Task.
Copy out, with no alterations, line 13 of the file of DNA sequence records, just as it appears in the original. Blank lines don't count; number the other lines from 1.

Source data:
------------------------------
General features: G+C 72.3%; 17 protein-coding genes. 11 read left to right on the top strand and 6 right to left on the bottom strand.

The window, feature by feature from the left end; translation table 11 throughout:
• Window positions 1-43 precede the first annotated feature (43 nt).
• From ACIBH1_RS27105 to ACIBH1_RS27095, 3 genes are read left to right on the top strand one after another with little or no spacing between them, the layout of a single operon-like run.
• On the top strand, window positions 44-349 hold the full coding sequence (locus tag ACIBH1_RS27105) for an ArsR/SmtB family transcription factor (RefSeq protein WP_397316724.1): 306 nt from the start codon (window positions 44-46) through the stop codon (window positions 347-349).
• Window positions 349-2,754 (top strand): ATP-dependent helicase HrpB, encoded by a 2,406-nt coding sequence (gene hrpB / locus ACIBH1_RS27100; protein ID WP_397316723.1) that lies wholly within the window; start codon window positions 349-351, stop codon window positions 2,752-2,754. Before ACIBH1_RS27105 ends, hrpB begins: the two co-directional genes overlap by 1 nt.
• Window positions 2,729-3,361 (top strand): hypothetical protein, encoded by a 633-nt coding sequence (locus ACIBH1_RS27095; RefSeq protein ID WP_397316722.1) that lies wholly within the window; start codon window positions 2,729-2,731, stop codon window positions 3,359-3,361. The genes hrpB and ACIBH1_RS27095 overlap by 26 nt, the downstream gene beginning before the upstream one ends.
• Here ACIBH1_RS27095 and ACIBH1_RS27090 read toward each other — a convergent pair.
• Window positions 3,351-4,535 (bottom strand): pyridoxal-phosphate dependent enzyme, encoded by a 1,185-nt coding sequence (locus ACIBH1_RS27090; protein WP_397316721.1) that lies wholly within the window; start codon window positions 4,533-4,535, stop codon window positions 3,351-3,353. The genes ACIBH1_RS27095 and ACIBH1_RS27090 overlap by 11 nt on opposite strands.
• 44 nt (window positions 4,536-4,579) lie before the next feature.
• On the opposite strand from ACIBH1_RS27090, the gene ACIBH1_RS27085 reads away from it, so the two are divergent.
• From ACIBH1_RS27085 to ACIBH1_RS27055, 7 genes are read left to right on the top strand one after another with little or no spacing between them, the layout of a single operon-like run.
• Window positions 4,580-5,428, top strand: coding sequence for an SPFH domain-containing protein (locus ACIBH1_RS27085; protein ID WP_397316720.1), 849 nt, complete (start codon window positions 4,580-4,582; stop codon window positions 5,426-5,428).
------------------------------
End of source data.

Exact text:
• Window positions 4,580-5,428, top strand: coding sequence for an SPFH domain-containing protein (locus ACIBH1_RS27085; protein ID WP_397316720.1), 849 nt, complete (start codon window positions 4,580-4,582; stop codon window positions 5,426-5,428).